Stocks Thumped by Fed's Disclosure on Stimulus
NEW YORK ( TheStreet) -- Major U.S. stock averages dipped Thursday following a downtrodden tone from the latest minutes of the Federal Open Market Committee, the policy-making wing of the Federal Reserve . The surprise news outweighed stronger-than-expected employment data for December and a number of upbeat monthly retail-sales reports.
Stock action was more subdued as equities traded in the red for much of the morning, in contrast to the big surge in stocks the previous session. Investors on Thursday booked profits amid worries that U.S. lawmakers' last-minute budget agreement falls short of dealing with the country's deficit.
The FOMC minutes said that its staff "reported on potential risks to financial stability, including those associated with a disorderly resolution of the so-called fiscal cliff, a delayed increase in the federal debt ceiling, or a future deterioration of financial conditions in Europe."
The Dow Jones Industrial Average was off 21 points, or 0.2%, at 13,391.
Sectors traded mixed in the broad market. Conglomerates, consumer non-cyclicals, basic materials, technology, services, utilities and financials were edging lower, while energy, consumer cyclicals, transportation, health care and capital goods were in the green.
Volumes were at 3.77 billion shares at the New York Stock Exchange and 1.75 billion shares on the Nasdaq. Advancers were edging decliners narrowly by a ratio of 1.3-to-1 on the Big Board, but losers beat winners 1.1-to-1 on the Nasdaq.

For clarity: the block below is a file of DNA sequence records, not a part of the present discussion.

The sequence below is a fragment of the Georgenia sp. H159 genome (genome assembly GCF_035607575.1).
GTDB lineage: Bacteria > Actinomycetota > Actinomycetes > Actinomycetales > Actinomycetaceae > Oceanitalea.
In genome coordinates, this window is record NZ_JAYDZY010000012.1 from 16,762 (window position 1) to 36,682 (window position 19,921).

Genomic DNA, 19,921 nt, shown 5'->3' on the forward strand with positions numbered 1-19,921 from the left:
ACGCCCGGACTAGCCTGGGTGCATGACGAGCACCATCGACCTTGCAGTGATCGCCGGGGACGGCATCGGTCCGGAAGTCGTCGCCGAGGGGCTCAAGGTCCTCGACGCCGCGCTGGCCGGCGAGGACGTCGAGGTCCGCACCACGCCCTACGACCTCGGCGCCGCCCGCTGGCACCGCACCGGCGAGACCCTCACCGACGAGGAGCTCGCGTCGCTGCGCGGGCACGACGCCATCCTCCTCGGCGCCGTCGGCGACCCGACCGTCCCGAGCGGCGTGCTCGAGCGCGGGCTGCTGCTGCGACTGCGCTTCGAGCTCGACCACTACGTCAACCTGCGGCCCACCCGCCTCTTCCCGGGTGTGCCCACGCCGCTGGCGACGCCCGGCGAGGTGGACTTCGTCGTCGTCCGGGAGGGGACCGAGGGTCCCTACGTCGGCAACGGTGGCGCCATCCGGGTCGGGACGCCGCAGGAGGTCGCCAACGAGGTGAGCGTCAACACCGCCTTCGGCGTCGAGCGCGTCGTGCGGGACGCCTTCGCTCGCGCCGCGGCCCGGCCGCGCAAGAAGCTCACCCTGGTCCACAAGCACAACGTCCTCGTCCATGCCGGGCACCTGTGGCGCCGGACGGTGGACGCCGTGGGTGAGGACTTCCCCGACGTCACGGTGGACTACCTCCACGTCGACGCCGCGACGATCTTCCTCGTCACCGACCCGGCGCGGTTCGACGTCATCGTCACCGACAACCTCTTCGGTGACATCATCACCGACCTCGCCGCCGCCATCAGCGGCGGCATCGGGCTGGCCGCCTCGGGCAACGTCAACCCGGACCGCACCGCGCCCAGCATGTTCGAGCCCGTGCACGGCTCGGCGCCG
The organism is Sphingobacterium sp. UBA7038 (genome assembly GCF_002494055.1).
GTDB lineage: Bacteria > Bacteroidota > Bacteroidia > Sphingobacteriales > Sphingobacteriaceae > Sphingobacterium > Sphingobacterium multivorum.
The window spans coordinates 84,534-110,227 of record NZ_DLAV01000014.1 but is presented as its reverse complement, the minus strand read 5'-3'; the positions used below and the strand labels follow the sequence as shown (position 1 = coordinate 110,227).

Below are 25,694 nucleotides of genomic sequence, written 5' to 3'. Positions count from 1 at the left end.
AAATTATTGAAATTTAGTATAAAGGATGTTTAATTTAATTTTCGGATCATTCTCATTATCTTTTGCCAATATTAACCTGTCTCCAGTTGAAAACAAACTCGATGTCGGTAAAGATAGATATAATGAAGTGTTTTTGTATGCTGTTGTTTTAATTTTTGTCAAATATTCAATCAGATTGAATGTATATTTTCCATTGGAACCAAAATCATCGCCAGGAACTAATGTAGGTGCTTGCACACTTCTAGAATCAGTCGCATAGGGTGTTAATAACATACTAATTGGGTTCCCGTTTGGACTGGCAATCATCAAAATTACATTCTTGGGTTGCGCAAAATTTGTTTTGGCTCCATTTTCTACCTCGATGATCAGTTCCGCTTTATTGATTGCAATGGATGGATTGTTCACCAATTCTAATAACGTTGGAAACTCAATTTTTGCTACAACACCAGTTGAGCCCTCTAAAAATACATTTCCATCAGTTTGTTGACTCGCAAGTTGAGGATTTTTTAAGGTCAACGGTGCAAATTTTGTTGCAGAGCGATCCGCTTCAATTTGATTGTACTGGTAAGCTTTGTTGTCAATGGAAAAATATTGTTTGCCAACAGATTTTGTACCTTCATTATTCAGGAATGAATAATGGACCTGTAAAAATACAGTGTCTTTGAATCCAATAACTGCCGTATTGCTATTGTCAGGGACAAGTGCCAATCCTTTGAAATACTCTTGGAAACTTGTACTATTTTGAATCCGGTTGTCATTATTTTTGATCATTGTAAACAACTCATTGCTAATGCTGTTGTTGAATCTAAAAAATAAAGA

Sentiment among the FOMC members was split, which was a notable point that hit investors.
The minutes revealed: "In considering the outlook for the labor market and the broader economy, a few members expressed the view that ongoing asset purchases would likely be warranted until about the end of 2013, while a few others emphasized the need for considerable policy accommodation but did not state a specific time frame or total for purchases. Several others thought that it would probably be appropriate to slow or to stop purchases well before the end of 2013."
One of the next major deadlines is the few weeks that Congress has left before it must raise the debt ceiling to avert a government default on bills and financial obligations. This means the Obama administration and Congress must tackle the sequestration issue that was pushed back for two months in the "fiscal cliff" deal.
Julia Coronado, chief North American economist at BNP Paribas, said the "two parties are yet again starting miles apart" on this issue, with Republicans having already indicated that they believe the tax side of fiscal policy has been addressed for now and their focus will be on spending.